In Tomorrow's Recruitment: Big-Data Robots Bring Better Hires, author Emma Byrne argues that "big data predicts successful hires far better than your HR department." Furthermore, through use of big data, companies can "find talent that your competitors miss, stop you over-paying for great talent, and keep that talent."
According to Gartner, big data is defined as "high volume, high velocity, and/or high variety information assets that require new forms of processing to enable enhanced decision making, insight discovery and process optimization." The size and complexity of these data sets is often difficult for traditional data management and processing tools to handle.
CTK's IT SME has assisted numerous companies both large and small with definition and execution of information strategies including big data. CTK agrees that big data concepts can aid in recruiting of candidates, and that we'll see continued growth in use of publicly available 3rd party data (e.g., LinkedIn, Facebook), advanced analytics and automation within recruiting. That said, this does not imply that recruiting organizations need big data - much like the .com boom during the late '90s, organizations should not jump on the big data bandwagon before carefully considering enterprise big data needs (including HR) and associated benefits. For instance, while collection and analysis of 3rd party unstructured data may be more advanced than other business functions, the volume and velocity of data needs for an HR department typically pales in comparison to meterology, financial services, physics simulations, internet search and other similar businesses/functions with exabytes of data and high velocity needs. Furthermore, big data concepts like collection and analysis of unstructured data, advanced analytics, etc. can occur without big data toolsets.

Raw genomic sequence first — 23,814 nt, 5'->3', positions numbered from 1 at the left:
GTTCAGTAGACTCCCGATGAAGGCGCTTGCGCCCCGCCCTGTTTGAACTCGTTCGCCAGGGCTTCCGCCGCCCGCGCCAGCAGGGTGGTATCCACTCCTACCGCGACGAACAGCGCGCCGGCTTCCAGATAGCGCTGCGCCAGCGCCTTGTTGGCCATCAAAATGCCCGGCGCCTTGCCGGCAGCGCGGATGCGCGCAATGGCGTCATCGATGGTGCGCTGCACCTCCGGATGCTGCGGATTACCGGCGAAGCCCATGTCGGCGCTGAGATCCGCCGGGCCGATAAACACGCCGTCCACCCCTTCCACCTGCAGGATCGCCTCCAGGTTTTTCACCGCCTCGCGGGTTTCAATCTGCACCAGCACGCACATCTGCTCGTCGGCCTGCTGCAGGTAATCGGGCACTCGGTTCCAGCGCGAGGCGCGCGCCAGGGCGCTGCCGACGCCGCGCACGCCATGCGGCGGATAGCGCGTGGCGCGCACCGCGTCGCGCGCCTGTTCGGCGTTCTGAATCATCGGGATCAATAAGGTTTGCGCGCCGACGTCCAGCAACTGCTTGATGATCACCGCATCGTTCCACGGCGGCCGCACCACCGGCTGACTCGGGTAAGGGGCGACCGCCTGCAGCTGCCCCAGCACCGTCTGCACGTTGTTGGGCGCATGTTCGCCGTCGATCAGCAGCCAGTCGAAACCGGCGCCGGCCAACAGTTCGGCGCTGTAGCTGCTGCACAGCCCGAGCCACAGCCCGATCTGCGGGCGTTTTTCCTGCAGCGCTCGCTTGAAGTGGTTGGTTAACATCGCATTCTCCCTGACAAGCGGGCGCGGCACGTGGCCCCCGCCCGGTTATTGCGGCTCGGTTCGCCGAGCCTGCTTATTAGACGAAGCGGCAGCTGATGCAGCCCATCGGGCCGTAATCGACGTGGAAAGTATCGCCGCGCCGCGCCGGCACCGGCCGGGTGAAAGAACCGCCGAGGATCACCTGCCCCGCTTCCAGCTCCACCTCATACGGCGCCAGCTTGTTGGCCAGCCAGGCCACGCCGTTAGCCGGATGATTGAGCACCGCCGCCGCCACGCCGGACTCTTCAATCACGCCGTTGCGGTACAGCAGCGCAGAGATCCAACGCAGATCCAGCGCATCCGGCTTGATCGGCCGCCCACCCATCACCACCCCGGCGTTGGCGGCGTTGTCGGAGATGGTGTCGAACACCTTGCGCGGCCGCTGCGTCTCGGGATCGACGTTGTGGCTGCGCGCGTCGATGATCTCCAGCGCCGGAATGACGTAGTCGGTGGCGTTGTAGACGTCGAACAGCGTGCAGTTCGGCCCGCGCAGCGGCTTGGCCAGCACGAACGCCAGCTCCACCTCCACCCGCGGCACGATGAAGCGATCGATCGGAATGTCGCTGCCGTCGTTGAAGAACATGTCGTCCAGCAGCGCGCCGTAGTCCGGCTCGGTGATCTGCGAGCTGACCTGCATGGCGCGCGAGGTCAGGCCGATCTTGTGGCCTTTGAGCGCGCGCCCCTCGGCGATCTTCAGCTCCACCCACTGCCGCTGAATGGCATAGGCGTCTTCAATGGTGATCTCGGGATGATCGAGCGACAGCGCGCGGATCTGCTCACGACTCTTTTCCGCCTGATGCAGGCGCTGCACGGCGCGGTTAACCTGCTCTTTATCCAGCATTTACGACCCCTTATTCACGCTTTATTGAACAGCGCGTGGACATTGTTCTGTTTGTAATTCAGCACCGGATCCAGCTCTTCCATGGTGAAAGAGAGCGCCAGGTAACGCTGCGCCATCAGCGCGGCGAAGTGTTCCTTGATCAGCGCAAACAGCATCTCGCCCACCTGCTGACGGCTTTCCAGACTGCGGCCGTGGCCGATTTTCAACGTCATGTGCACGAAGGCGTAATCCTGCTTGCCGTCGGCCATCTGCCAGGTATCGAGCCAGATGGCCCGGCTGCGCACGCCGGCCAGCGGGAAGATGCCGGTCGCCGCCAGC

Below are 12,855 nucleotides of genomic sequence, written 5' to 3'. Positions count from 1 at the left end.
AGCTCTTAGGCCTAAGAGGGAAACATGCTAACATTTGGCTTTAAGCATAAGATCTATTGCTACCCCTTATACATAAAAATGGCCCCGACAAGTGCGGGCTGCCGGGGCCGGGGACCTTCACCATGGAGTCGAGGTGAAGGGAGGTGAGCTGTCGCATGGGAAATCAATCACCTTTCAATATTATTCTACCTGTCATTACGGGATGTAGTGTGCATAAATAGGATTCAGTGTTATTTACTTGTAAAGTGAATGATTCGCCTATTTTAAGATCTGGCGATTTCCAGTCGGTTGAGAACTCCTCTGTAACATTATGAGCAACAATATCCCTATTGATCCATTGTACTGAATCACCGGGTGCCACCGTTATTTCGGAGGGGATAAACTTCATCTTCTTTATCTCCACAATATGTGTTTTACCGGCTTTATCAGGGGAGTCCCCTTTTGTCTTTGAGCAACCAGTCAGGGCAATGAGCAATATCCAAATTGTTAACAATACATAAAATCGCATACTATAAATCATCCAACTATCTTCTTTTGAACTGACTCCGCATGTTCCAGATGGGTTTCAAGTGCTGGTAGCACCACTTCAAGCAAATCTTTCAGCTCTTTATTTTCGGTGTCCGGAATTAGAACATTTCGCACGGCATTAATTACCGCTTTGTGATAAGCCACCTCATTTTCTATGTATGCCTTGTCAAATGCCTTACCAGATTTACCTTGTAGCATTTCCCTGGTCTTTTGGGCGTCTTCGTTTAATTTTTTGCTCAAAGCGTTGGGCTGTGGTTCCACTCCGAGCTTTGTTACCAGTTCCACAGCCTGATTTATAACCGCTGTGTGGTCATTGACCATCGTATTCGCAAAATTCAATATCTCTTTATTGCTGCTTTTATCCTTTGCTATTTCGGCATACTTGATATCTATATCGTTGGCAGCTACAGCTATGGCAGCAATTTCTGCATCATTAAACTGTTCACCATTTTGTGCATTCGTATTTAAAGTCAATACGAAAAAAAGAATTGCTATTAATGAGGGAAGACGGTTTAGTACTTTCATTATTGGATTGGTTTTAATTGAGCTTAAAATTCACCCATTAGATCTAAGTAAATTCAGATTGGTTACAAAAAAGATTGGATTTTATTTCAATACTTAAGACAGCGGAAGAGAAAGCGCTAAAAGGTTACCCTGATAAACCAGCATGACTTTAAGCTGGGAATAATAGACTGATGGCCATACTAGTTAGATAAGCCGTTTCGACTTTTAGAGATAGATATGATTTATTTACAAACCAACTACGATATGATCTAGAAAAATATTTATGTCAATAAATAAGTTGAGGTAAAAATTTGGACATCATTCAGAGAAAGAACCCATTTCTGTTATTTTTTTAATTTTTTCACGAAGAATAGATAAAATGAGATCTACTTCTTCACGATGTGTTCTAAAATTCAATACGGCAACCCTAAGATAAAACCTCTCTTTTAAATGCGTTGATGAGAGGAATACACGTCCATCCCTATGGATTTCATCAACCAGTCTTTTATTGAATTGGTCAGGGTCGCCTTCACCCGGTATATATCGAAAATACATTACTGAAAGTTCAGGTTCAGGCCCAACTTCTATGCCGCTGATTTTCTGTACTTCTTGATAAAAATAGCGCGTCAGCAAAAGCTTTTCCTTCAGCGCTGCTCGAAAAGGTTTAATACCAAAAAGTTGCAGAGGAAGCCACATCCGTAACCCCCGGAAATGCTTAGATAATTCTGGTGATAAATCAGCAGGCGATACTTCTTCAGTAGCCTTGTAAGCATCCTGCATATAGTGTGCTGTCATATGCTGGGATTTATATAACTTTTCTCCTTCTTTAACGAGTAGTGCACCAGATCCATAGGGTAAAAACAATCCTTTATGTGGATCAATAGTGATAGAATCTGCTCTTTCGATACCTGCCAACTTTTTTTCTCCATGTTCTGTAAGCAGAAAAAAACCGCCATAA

At a minimum, CTK recommends that organizations clearly outline how big data will be used before making an investment. How will collection of 3rd party salary information impact our compensation strategy? What social data should we collect (e.g., Facebook, Twitter, LinkedIn)? What analytical models can be created to influence hiring decisions? At what frequency do we need to collect and analyze this information? Ultimately, the behaviors measured through big data collection and advanced analytics should align with the behaviors within your competencies and competency-based talent management processes.